The Traditional Health Organisation (THO) is demanding that government create a ministry for traditional health practitioners.
A memorandum handed to the office of the presidency at the Union Buildings in Pretoria yesterday, and accepted by public liaison officer, Eugene Mthetwa, reads: “We want to know when traditional healers and patients will . . . feel being part of a democratic South Africa . . .
“We demand that government start taking issues seriously and consult with us on a regular basis . . . we demand to see this commitment in simple written language 14 days after this action.”
The organisation says the Traditional Healers Act of 2007 “is only good on paper” and want to force government to acknowledge and implement it immediately.
“We feel that government has failed to protect the practice of traditional healing which has been exploited and undermined for many years,” said THO national co-ordinator, Phepsile Maseko.
She said there has been an increase in the number of Western companies and researchers coming into the country to use traditional knowledge but that traditional healers don’t get compensated.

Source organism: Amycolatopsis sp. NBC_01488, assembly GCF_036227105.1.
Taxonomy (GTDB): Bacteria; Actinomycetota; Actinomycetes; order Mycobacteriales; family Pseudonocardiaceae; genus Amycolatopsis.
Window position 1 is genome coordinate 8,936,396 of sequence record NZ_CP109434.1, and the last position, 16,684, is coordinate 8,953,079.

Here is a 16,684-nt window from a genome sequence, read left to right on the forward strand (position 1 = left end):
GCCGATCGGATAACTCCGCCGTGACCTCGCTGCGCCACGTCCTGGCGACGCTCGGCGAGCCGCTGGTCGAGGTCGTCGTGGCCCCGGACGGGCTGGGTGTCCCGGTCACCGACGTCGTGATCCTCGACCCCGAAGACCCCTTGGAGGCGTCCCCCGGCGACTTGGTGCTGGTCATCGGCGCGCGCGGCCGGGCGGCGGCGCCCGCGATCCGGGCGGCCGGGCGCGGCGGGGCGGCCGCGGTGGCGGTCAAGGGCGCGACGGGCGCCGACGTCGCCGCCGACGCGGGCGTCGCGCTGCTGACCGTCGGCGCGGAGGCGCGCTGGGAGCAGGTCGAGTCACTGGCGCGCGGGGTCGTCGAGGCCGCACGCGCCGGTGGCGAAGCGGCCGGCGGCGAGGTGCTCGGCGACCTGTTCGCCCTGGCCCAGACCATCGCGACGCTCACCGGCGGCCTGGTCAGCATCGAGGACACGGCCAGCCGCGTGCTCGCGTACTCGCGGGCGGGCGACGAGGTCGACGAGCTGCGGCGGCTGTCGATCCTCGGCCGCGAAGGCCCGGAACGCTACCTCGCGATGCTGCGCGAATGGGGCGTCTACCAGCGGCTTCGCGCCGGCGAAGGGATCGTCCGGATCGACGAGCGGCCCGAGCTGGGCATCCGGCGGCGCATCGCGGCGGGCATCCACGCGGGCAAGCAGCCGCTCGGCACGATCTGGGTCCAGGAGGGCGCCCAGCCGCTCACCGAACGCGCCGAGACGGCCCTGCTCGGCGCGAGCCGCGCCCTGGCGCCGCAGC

They also demanded a review of the Witchcraft Suppression Act of 1957 which categorises “every spiritual person as satanic or practising witchcraft”.
In August 2009, the South African Law Reform Commission (SALRC) approved the law and recommended it to the ministery of justice and constitutional development after the SALRC’s preliminary investigation in 2008 in accordance with the South African Law Reform Commission Act 19 of 1973.
Upon signing the memorandum, Mthetwa said: “I can sincerely assure you that this memorandum will reach the hands of the president.”
Discrimination against healers is rife and they blamed this on “the negative attitude and disrespect that health minister Dr Aaron Motsoaledi and his department show” towards traditional health care.
According to the THO, traditional medicine contributes about R3 billion to the country’s GDP and 70% of South Africans use traditional medicine as an alternative to Western medicine.
Recent research from the World Health Organisation suggests that in some Asian and African countries, 80% of the population depend on traditional medicine for primary health care.
Hundreds of THO members and leaders from across the country joined the picket at the Union Buildings.
The THO represents several traditional associations, has over 39 000 members countrywide and has branches in Mozambique, Swaziland and Botswana.